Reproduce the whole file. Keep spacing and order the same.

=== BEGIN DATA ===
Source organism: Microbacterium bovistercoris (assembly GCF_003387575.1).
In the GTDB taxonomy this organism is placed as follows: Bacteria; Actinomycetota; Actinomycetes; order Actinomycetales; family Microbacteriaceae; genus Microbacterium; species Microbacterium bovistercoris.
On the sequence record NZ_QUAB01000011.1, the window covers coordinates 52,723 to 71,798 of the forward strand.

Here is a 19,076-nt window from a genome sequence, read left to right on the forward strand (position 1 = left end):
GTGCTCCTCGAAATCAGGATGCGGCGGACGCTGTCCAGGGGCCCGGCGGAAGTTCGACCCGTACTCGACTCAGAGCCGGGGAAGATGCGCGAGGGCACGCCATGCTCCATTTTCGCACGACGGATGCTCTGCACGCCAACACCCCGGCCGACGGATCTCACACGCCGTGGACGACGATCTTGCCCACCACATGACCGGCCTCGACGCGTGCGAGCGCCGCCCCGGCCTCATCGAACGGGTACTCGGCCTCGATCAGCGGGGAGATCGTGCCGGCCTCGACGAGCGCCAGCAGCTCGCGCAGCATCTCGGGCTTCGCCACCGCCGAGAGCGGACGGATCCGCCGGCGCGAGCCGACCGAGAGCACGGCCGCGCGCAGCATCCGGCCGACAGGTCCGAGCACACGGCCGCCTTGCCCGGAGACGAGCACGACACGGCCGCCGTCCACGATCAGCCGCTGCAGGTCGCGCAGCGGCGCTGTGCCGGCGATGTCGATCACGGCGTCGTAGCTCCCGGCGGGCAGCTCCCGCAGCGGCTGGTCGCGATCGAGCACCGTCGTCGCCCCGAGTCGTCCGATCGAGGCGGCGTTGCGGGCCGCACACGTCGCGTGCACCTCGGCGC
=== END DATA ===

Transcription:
Source organism: Microbacterium bovistercoris (assembly GCF_003387575.1).
In the GTDB taxonomy this organism is placed as follows: Bacteria; Actinomycetota; Actinomycetes; order Actinomycetales; family Microbacteriaceae; genus Microbacterium; species Microbacterium bovistercoris.
On the sequence record NZ_QUAB01000011.1, the window covers coordinates 52,723 to 71,798 of the forward strand.

Here is a 19,076-nt window from a genome sequence, read left to right on the forward strand (position 1 = left end):
GTGCTCCTCGAAATCAGGATGCGGCGGACGCTGTCCAGGGGCCCGGCGGAAGTTCGACCCGTACTCGACTCAGAGCCGGGGAAGATGCGCGAGGGCACGCCATGCTCCATTTTCGCACGACGGATGCTCTGCACGCCAACACCCCGGCCGACGGATCTCACACGCCGTGGACGACGATCTTGCCCACCACATGACCGGCCTCGACGCGTGCGAGCGCCGCCCCGGCCTCATCGAACGGGTACTCGGCCTCGATCAGCGGGGAGATCGTGCCGGCCTCGACGAGCGCCAGCAGCTCGCGCAGCATCTCGGGCTTCGCCACCGCCGAGAGCGGACGGATCCGCCGGCGCGAGCCGACCGAGAGCACGGCCGCGCGCAGCATCCGGCCGACAGGTCCGAGCACACGGCCGCCTTGCCCGGAGACGAGCACGACACGGCCGCCGTCCACGATCAGCCGCTGCAGGTCGCGCAGCGGCGCTGTGCCGGCGATGTCGATCACGGCGTCGTAGCTCCCGGCGGGCAGCTCCCGCAGCGGCTGGTCGCGATCGAGCACCGTCGTCGCCCCGAGTCGTCCGATCGAGGCGGCGTTGCGGGCCGCACACGTCGCGTGCACCTCGGCGC